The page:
“The American landscape was once graced with resplendent public swimming pools, some big enough to hold thousands of swimmers at a time,” writes Heather McGhee in her new book, “The Sum of Us: What Racism Costs Everyone and How We Can Prosper Together.” These pools were the pride of their communities, monuments to what public investment could do. But they were, in many places, whites-only. Then came the desegregation orders. The pools would need to be open to everyone. But these communities found a loophole. They could close them for everyone. Drain them. Fill them with concrete. Shutter their parks departments entirely. And so they did.
It’s a shocking tale. But it’s too easily dismissed as yet one more story of America’s racist past. McGhee shows otherwise. Drained-pool politics are still with us today and shaping issues of far more consequence than pool access. Drained-pool politics — if “they” can also have it, then no one can — helps explain why America still doesn’t have a truly universal health care system, a child care system, a decent social safety net. McGhee, the former president of the think tank Demos, offers a devastating tour of American public policy, and she shows how drained-pool politics have led to less for everyone, not just their intended targets.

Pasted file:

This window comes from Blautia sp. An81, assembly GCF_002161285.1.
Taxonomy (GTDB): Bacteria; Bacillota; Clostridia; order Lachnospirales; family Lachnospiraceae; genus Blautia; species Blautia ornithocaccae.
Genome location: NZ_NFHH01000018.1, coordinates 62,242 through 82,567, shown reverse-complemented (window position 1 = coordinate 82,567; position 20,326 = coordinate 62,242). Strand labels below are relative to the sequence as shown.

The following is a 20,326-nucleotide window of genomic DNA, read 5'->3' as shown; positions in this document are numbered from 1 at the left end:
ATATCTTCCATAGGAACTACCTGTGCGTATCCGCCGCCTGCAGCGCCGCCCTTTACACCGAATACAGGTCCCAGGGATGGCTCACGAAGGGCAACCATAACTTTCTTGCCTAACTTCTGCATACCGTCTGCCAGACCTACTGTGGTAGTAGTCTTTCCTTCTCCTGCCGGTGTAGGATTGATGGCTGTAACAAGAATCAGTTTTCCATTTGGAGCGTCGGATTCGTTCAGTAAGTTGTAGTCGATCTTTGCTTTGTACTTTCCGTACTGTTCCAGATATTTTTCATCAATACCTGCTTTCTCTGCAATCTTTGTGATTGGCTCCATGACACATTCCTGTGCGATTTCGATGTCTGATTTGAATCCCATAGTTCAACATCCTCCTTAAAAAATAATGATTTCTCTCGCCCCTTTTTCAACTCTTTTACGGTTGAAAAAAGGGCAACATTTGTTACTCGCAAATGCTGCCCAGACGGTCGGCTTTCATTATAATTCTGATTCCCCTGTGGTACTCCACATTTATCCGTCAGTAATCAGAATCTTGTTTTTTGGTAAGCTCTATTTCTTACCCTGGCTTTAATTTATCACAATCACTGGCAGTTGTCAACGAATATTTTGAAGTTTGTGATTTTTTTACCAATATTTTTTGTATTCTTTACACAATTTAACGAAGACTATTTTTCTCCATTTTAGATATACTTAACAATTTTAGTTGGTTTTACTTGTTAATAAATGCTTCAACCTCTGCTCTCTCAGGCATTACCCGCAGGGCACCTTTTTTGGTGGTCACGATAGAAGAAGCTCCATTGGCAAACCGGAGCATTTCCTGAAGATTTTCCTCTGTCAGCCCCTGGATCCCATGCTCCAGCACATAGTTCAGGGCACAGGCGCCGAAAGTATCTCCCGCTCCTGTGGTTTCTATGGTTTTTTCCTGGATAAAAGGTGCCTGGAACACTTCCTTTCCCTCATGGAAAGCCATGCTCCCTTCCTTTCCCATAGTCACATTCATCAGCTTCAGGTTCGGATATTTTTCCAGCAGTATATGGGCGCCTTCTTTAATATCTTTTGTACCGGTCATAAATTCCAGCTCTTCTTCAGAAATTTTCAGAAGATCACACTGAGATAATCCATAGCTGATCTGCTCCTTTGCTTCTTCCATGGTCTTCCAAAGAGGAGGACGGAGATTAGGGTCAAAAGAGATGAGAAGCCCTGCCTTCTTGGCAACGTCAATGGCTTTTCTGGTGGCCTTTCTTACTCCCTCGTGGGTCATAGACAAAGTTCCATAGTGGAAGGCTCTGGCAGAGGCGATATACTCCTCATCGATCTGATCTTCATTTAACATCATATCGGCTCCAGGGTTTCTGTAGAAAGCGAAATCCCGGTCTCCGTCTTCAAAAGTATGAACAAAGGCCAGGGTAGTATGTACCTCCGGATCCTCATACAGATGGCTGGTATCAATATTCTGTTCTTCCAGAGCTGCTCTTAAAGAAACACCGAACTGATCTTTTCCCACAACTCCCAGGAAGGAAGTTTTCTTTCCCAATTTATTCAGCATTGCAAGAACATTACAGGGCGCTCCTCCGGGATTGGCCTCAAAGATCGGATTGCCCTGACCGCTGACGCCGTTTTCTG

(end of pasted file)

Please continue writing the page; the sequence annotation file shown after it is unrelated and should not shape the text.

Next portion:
I asked McGhee to join me for a discussion about drained-pool politics, the zero-sum stories at the heart of American policymaking, how people define and understand their political interests, and the path forward. This is, in my view, a hopeful book, and a hopeful conversation. There are so many issues where the trade-offs are real, and binding. But in this space, there are vast “solidarity dividends” just waiting for us, if we are willing to stand with, rather than against, each other.
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